“We are seeing an increasing frequency of inspections from FDA and the rest of the world,” says John O'Connor, PhD, senior director of Corporate Inspection Management for Genentech. “The question is, what’s the value of a duplicate inspection? We don’t believe it adds value to the product. But it costs us.”
O’Connor spoke May 19 at the BIO meeting in Atlanta, citing ample data that show how global regulatory bodies (most notably, FDA and Brazil’s ANVISA) are increasing their foreign inspections, to the detriment of those who must welcome them with open arms and open documentation.
Genentech has begun tracking the costs of regulatory inspections. By company estimates, says O’Connor, it costs $130,000 to $400,000 per day to support an inspection; 1,000 to 2,500 person hours are consumed per inspection.
Sure, inspectorates need guarantees that regulations are met, and are there to ensure safe medicine for the patient, says O’Connor. But inspections carry not only significant costs to the manufacturer, but to the agencies who perform them as well. “The concern that I have is that these resources aren’t being directed toward other quality efforts,” he says, citing anticounterfeiting as just one area in need of greater support and attention.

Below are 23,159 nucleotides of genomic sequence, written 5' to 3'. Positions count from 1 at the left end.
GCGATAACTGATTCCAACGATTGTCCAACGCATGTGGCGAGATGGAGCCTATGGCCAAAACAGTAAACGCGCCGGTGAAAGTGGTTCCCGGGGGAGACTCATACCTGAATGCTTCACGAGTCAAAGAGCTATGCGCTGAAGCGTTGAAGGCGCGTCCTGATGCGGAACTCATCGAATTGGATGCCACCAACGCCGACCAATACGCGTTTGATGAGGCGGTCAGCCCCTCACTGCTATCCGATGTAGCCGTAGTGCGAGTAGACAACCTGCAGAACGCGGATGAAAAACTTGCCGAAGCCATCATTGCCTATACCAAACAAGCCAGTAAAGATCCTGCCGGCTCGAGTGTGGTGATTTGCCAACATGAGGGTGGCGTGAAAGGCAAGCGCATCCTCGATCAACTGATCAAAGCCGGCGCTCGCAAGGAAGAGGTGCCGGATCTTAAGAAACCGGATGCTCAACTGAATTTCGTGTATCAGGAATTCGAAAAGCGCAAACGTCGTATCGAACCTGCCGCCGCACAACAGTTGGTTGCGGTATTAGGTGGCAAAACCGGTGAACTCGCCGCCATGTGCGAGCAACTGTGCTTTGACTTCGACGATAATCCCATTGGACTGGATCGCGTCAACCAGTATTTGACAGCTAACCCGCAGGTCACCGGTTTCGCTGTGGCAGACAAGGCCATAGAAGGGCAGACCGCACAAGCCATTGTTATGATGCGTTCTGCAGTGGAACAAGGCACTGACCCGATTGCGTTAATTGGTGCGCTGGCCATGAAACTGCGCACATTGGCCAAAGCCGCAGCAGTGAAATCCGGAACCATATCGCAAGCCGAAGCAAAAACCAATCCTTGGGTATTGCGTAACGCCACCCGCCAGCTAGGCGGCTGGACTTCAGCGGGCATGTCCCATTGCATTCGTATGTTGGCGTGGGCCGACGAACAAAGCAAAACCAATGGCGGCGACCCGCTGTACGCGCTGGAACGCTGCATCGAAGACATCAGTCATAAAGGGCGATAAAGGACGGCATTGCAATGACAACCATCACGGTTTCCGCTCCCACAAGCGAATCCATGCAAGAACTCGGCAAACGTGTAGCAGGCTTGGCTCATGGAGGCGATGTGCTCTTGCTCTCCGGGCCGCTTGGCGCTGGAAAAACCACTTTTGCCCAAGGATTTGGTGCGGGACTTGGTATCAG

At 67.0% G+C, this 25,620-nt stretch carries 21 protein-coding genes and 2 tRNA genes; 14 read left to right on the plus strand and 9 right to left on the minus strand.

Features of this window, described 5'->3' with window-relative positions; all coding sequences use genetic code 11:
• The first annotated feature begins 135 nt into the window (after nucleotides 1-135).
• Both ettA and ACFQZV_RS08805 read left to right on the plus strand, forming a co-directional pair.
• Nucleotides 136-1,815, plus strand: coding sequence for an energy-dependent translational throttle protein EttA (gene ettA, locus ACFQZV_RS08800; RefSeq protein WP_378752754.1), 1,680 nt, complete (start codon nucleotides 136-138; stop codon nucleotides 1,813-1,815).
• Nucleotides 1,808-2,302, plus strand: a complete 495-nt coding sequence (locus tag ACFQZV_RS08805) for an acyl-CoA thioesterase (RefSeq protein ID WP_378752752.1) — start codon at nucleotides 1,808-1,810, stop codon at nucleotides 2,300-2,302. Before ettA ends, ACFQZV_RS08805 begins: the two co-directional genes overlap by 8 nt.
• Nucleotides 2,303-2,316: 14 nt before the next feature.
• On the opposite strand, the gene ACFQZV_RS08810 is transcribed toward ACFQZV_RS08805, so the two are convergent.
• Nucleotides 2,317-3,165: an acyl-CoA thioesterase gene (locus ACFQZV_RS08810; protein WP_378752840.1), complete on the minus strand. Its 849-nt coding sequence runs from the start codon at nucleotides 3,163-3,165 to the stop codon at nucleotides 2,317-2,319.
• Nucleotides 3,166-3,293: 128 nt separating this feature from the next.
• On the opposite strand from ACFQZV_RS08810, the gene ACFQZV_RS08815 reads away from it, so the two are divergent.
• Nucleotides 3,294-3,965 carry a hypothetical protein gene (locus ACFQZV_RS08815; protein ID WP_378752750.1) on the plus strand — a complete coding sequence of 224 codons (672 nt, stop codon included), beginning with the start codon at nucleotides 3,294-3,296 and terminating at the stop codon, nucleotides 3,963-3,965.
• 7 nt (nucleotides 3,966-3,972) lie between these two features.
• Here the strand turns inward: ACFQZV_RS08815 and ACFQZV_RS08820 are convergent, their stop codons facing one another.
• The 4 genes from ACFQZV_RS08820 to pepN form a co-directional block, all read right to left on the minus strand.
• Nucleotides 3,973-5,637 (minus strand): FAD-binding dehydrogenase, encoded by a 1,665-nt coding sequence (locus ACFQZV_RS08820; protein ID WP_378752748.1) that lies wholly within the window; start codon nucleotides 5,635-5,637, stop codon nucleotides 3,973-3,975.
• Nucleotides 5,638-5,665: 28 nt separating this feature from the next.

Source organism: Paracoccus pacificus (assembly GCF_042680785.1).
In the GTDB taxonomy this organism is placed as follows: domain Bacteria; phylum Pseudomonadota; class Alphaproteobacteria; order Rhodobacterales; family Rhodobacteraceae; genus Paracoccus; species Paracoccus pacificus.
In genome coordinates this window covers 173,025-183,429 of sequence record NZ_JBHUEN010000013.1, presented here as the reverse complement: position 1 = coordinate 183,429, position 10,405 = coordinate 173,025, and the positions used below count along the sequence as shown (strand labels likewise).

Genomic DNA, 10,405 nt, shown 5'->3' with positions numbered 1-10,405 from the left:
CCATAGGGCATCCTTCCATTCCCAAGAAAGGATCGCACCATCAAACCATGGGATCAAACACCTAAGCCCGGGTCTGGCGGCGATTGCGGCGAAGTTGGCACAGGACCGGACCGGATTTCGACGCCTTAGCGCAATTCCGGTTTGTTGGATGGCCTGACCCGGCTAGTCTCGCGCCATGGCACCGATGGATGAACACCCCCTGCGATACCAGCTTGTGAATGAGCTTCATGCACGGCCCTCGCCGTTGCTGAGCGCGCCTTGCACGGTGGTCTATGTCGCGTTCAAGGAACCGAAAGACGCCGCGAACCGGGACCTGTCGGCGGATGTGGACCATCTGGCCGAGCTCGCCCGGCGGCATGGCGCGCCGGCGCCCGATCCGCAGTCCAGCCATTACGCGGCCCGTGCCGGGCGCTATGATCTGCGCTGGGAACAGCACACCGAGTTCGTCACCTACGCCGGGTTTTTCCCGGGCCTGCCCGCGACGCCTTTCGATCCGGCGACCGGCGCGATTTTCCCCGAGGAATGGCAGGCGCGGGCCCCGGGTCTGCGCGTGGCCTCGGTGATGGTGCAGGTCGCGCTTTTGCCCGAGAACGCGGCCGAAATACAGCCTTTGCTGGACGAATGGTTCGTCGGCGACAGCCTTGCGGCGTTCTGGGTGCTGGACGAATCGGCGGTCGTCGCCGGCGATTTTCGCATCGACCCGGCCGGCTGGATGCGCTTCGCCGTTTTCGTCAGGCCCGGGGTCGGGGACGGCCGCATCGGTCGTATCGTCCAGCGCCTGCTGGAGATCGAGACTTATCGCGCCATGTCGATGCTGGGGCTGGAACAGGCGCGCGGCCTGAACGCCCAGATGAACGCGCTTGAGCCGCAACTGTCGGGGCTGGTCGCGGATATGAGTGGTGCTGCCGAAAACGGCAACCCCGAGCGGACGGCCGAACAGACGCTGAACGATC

O’Connor also shared data on the habits of regulators during their visits. The most intriguing nugget: While FDA spends approximately 75% of its time on site reviewing documentation (and thus 25% touring the facility), EMEA is just the opposite, spending three-quarters of its time touring. Most other global regulatory agencies spend the majority of their time on documentation, O’Connor noted.
More on this talk to come . . .